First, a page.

Mackling continued to face criticism from other loved ones who did not believe he was experiencing a mental health issue.
“I did misrepresent what I was going through because it was probably worse,” said Mackling. “I always tried to put on a brave face and I had my lawyer tell me, ‘Greg, you don’t look like someone who’s dealing with what you’re dealing with.’”
His lawyer helped connect him to a psychiatrist in Winnipeg, and more than a year and a half after his car accident he was diagnosed with a frontal lobe brain injury. With help from an additional two psychologists, Mackling felt like he was starting to get his life back on track and credits the treatment he received with making a world of difference in his life.
“It saved my life. Plain and simply. My kids are here because of it. I am here because of it.”
Twenty-two years after the car accident that changed his life, Mackling can’t believe how far he has come.
“I’m lucky,” said Mackling. “I’m very lucky. I have a wonderful family. Two incredible kids. My wife is wonderful and supportive and I’ve repaired some of the relationships with those that maybe wronged me in the worst times of my life, or that didn’t understand what I was going through. I’m living a dream. Twenty-two years ago, I lived a three-year long nightmare. And now I live a dream.”
While Mackling considers himself one of the lucky ones, he is quick to acknowledge there are others in our community who are without a support system and face barriers to accessing treatment. It is this knowledge that drives Mackling to share his story and advocate for others.
“There are people out there who have the ability to do things that are far more impressive than yapping for four hours in the morning,” said Mackling with a laugh. “But if there are people out there that hold me up as an example, I know there are other people out there who just need that second or third chance to unlock who they really are and be given an opportunity for a return to what normal looks like and can look like for them.”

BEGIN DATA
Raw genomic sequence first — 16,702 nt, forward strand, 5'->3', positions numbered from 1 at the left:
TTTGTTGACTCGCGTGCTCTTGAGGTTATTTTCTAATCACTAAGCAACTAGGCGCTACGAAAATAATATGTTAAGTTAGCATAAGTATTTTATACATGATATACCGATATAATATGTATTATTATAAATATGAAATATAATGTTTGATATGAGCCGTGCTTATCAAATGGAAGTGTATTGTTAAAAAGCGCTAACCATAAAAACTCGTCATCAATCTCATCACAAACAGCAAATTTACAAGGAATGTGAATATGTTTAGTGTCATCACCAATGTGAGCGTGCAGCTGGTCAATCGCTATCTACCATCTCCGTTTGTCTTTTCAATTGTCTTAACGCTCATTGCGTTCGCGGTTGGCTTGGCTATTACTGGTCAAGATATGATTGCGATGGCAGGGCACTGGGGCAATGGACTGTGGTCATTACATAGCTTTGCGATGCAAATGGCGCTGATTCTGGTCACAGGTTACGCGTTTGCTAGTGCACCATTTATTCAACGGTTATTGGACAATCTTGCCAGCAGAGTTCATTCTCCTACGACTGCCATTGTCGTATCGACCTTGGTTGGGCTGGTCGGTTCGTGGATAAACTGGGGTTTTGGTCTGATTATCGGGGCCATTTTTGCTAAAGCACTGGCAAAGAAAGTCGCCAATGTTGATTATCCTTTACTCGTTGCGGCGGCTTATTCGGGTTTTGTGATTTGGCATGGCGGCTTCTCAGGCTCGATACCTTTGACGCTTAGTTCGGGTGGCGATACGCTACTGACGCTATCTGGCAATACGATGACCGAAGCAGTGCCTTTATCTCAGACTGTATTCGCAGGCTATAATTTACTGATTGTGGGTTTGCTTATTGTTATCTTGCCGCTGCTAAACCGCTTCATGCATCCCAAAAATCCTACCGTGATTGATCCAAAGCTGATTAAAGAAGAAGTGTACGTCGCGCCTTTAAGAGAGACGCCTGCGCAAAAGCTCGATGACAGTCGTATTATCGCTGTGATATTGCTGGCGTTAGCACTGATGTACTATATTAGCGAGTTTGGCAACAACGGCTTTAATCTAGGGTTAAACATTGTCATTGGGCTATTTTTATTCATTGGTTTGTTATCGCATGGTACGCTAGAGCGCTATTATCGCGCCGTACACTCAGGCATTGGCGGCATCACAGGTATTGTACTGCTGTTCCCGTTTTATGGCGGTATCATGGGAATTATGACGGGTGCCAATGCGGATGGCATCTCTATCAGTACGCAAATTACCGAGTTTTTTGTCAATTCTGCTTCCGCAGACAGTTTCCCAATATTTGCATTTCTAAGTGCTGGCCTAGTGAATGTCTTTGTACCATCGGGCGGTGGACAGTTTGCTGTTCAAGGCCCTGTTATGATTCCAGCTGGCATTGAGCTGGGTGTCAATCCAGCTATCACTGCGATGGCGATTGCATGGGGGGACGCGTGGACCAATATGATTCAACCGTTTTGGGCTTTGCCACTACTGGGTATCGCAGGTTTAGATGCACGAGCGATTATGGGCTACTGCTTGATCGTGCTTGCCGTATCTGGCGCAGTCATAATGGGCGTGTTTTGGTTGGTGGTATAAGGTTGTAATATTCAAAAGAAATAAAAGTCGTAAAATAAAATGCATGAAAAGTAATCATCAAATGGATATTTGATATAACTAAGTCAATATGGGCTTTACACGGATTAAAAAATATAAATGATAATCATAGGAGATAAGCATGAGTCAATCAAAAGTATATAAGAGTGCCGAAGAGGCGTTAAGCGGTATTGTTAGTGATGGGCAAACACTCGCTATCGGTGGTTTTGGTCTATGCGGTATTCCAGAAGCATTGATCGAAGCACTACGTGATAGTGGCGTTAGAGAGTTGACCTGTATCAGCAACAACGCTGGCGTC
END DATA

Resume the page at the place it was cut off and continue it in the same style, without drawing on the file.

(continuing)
It is this opportunity to help others that inspired Mackling to emcee Victoria Hospital Foundation’s 7th Annual Miracle Garden in support of Mental Health following our 50th anniversary celebrations last year.
“The awareness and the conversation is so important,” said Mackling. “We just can’t stop talking about this because there is lots to do, we’re not done here celebrating 50 years! This is a launching pad for the next 50 and events like the Miracle Garden Party are celebrations of what’s been done, but also have to be a rallying point for what’s left to do.”
Proceeds from The 7th Annual Miracle Garden Party support mental health initiatives at Victoria Hospital and in our community such as the recently opened Manitoba Blue Cross Mental Health Assessment Unit, a private and supportive space in Victoria Hospital’s Urgent Care department where an interprofessional team provides specialized mental health assessments and care for those in need.
Mackling can see the value of projects like the Manitoba Blue Cross Mental Health Assessment Unit.
“If it can be recognized quickly that you’re in a state of emotional distress, or dealing with something that’s accommodated or better diagnosed in a different space, I think that’s incredible,” said Mackling. “Because when you’re dealing with a mental health issue, I assure you, your brain is racing 100,000 miles a minute. So a place that’s designed to calm you down, a place that’s welcoming, that is devoid of all the bings and bongs and the noises of a traditional Urgent Care department, it’s beyond thoughtful. I think it’s brilliant. It’s another example of how far we’ve come in the understanding of meeting people where they are at in the moment when it’s needed.”